Republican state Rep. Greg Davids was in Willmar Tuesday night, saying the governor proposed eliminating a tax credit that could increase property taxes for many Minnesotans.
The problem is, Gov. Mark Dayton said it was Republicans who came up with the idea and pushed it in the final days before the budget agreement. On Thursday, Dayton sent a letter to Davids telling him his account is “completely and absolutely untrue.”
Davids, who chairs the powerful House Taxes Committee, was in Willmar to explain tax changes that are now law. According to the West Central Tribune, Davids told the crowd that Dayton proposed eliminating the market value homestead credit to help wipe out the $5 billion projected budget deficit.
In his letter, the governor said Republicans who control the Legislature inserted the provision in their budget proposal, “which I vetoed.”
Dayton said none of his budget proposals included a reduction or cut of the homestead tax credit. But the governor said he agreed to the elimination – which Republicans insisted on – as part of the final compromise with legislators to end the 20-day government shutdown.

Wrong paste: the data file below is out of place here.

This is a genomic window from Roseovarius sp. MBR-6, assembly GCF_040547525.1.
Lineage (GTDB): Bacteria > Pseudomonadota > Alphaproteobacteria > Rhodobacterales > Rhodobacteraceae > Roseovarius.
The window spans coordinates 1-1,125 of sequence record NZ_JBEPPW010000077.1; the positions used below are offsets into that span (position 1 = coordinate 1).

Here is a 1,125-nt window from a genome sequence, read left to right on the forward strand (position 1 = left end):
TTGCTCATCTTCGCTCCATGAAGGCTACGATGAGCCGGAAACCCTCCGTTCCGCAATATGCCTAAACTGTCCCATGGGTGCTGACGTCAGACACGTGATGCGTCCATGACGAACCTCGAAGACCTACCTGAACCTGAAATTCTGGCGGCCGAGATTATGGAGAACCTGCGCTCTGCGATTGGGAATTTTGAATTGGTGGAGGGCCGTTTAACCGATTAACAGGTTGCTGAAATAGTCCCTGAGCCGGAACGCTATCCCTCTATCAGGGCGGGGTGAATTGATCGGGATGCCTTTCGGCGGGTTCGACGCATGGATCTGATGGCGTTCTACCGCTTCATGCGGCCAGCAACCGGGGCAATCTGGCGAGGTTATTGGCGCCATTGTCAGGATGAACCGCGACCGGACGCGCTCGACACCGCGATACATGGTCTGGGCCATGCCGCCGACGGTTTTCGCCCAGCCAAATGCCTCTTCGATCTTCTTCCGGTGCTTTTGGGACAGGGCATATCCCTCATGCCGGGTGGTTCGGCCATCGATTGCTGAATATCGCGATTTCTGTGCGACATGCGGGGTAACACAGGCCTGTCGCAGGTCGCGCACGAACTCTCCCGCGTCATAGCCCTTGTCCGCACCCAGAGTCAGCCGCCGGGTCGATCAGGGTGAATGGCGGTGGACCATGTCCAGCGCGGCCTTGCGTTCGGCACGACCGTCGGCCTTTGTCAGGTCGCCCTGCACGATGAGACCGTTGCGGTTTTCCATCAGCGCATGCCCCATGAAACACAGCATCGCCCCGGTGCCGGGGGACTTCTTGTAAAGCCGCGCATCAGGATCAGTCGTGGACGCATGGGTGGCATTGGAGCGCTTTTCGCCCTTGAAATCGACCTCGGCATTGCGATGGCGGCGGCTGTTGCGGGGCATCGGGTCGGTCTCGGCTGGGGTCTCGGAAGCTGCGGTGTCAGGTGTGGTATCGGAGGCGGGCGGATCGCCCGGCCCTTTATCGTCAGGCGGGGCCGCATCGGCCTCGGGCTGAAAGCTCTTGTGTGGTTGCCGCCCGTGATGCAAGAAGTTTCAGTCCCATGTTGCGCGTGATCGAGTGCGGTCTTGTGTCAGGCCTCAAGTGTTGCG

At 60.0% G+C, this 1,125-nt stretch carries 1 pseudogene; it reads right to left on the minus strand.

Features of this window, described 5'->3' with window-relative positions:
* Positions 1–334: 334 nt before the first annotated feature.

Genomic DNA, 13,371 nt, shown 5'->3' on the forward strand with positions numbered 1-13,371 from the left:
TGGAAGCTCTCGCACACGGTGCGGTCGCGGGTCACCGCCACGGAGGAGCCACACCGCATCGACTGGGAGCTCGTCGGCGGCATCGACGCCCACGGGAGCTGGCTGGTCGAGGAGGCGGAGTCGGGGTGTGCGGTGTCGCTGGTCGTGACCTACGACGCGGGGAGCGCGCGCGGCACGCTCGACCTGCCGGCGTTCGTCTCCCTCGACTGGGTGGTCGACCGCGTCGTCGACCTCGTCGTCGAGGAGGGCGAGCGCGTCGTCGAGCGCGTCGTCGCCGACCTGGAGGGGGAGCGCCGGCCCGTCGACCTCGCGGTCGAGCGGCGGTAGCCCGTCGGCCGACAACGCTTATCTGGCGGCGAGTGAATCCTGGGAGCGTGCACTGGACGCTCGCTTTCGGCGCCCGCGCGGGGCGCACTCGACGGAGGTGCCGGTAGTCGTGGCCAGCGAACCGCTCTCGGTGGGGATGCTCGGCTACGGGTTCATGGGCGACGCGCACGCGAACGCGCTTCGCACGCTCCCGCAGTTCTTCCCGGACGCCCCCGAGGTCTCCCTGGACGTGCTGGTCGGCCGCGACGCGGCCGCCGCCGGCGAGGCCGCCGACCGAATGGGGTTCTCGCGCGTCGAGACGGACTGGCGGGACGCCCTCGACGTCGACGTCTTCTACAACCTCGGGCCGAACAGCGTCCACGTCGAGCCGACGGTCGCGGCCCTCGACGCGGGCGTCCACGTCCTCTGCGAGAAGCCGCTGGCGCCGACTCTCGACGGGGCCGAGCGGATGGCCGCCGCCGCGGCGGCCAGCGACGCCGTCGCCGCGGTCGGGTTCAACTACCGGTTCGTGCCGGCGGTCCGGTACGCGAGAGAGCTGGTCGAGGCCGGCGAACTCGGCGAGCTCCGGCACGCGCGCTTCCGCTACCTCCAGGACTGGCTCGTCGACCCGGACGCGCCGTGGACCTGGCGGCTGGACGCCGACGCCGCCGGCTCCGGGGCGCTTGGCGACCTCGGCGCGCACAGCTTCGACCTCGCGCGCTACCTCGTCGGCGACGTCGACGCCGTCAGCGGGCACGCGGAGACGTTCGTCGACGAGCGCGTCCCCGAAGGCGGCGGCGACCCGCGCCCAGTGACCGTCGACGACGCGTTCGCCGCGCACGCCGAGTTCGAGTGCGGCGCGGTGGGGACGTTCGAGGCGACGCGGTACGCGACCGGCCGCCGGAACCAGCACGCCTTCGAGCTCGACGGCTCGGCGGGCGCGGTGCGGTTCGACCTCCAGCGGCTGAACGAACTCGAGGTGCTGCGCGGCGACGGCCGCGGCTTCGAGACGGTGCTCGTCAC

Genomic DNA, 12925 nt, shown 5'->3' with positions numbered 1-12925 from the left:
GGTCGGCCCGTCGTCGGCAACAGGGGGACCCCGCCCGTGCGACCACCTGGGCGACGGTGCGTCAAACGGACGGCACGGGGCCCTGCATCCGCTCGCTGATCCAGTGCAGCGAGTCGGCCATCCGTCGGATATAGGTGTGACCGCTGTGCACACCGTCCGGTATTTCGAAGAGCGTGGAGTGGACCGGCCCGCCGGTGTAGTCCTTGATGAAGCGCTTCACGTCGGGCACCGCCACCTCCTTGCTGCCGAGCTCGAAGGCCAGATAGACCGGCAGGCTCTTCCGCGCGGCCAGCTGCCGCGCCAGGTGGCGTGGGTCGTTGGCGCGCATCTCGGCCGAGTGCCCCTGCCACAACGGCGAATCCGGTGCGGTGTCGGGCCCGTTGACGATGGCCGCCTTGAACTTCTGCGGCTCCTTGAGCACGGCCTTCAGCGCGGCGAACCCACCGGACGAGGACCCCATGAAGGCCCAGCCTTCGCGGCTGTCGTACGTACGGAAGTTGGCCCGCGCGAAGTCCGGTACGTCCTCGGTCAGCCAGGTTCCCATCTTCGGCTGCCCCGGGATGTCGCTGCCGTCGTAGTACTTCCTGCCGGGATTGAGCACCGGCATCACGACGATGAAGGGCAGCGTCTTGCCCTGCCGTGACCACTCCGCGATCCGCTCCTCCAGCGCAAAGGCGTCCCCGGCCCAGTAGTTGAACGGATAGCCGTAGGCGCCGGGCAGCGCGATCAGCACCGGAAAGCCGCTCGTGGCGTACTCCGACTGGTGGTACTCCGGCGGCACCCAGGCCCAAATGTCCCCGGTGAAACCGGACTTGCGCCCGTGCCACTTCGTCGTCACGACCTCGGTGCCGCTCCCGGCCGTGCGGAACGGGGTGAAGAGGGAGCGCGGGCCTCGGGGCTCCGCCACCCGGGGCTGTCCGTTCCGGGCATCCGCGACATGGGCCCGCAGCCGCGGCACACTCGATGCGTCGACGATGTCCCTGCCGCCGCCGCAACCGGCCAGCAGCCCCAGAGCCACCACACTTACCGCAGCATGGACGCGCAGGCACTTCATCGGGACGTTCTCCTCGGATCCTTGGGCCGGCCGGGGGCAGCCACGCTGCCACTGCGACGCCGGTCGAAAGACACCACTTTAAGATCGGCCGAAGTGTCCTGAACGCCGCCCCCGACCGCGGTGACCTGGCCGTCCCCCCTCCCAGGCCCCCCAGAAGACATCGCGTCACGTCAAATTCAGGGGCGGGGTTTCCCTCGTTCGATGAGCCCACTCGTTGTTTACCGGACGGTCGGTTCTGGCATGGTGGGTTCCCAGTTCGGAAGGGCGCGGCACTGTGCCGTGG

“However, I did not agree with them then, nor do I now,” Dayton wrote. Later, he added: “I ask you describe accurately who proposed and insisted upon those actions."
Davids said late Friday he doesn’t dispute the governor’s letter, but said they are talking about two different things.
Republicans first proposed the idea, Davids said, but Dayton included the provision in his first offer during final budget negotiations.
“So we are both right,” said Davids, from Preston.
Davids said the governor needs to take responsibility for the budget he signed.
“I find it interesting that he signed it into law, but he doesn’t take responsibility because he doesn’t like it,” Davids said. “There are things in there I don’t like, but I voted for it.”
Davids, who has been in the Legislature for 20 years, said the first-term governor is still learning how things work around the Capitol.
“He’s new here,” Davids said. “He will get over it.”
The war of words continued into the weekend.
Dayton spokesman Bob Hume said Saturday that Dayton has served in state government for a total of 11 legislative sessions, beginning more than 10 years before Davids won his seat.
"We know the difference between fact and fiction and are very familiar with Republican attempts to shift the blame for their policies which, when enacted, prove to be unpopular," Hume said. "The elimination of this credit and the resulting increase in property taxes were the result of GOP proposals during session, in their conference reports and during negotiations."